Samuel H. Vick

The 1913 deed for Vick cemetery.

It’s hard to understand how Wilson ever thought to deny its responsibility for Vick cemetery. Here’s the deed for its $700 purchase of the 7.84 acre tract, whose description notes its adjacency to “the colored Odd Fellows Cemetery tract.” (As a reminder: the Vick cemetery is so-called because Samuel H. and Annie M. Vick sold it to the city of Wilson, not because they were buried there. The Vick family plot is, in fact, in Odd Fellows cemetery.)

Deed book 97, page 85, Register of Deeds Office, Wilson.

In justice to them, they should be entitled to this consideration.

I’m joining a long line of appeals to city officials to do something about conditions in and around the Negro cemetery.

On 10 February 1925, a Wilson Daily Times‘ report on proceedings at a board of aldermen’s meeting, Samuel H. Vick “brought up the matter of the colored cemetery” and requested that an awning be placed (?) and that roads into and out of the cemetery be repaired. A Mr. Grantham, chairman of the cemetery commission said it was difficult to get the cemetery into a correct shape and “lay it out” as graves had been placed “everywhere and without regard to lines or streets.” Further, some of the cemetery’s land was “worthless for the purpose, as it was in a bottom” [i.e. water-logged and prone to flooding.] Grantham also mused about the “old cemetery” — the one near Cemetery Street — “which if the graves were removed would be worth considerable money.” (The graves were in fact moved to Rest Haven in 1940.) In the end, Grantham agreed to come up with a plan and report back.

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Wilson Daily Times, 10 February 1925.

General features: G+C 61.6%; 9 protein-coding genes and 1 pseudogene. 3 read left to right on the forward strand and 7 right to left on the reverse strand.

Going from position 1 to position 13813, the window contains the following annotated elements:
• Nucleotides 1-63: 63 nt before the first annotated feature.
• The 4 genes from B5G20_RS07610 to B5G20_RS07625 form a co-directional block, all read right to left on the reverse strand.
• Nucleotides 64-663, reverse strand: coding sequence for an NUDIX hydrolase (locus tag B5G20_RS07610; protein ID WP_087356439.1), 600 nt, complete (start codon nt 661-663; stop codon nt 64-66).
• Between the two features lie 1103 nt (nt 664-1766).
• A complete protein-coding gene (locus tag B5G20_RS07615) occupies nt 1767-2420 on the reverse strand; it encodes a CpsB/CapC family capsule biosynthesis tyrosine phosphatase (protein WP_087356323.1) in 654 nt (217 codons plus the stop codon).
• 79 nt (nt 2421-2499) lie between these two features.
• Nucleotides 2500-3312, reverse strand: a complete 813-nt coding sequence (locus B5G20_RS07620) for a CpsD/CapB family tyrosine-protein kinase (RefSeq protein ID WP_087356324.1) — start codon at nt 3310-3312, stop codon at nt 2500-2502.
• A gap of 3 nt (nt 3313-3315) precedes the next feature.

Twelve years later, the roads were still a problem. On 24 September 1937, the Daily Times printed this enlightened, but unattributed, op-ed piece under the headline “City Should Pave the Road to the Negro Cemetery.” A paved road was not merely a convenience to family members paying respects. The previous winter, “when after the successive rains, the ground was so soft that it was impossible to conduct funerals in the cemetery, the negro undertakers were compelled to hold out their bodies until the spring, when the road was in a condition to move over it with vehicles and conduct the interments.” This was city property, the writer pointed out, and money from the sale of burial plots went into the city treasury, and “the colored people are taxpayers,” and justice should be done accordingly.

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Wilson Daily Times, 24 September 1937.

Camillus L. Darden followed up a week later with a letter to the newspaper described a disastrous, but apt, attempt to expose an alderman to conditions on the roads leading to the graveyard. The “main road” seems to be what is now Martin Luther King Jr. Parkway (and was East Nash Street/N.C. Highway 264 in my childhood.) My best guess is that this road was paved in the 1940s or early ’50s, but Lane Street, onto which one makes a right turn from the main road to reach Rountree, Odd Fellows and Vick cemeteries, was dirt and gravel into the 1980s.

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Wilson Daily Times, 30 September 1937.

A great question affecting their welfare.

On 1 September 1887, John H. Williamson of the North Carolina Industrial Association wrote Samuel H. Vick seeking his assistance. Vick was head of the Wilson County chapter of the association, and this letter is found at the Freeman Round House and Museum:

My Dear Sir:

I shall be present in your city and address the people Sept. 8, 1887, on the Fair and progress of the race.

Will you please aid in securing a place for speaking and see that a large audience is obtained as I desire to talk to them on what I consider a great question effecting their welfare. I have sent hand bills.

Yours most truly,

Jno. H. Williamson, Sect.

Eating the hog is the thing uppermost in their minds.

In 1924, Samuel H. Vick, far removed from political activity, clapped back at a Greensboro, North Carolina, newspaper’s op-ed piece about African-Americans and the state Republican Party.

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Wilson Daily Times, 23 September 1924.

Editor Daily Times:

In regard to the editorial appearing [on] the Negro and the Republican party in this state, we wish to state that the “Hog Combine” has no desire to carry North Carolina for the Republican party.

Eating the hog is the thing uppermost in their minds, and they eat so much until they have nightmares.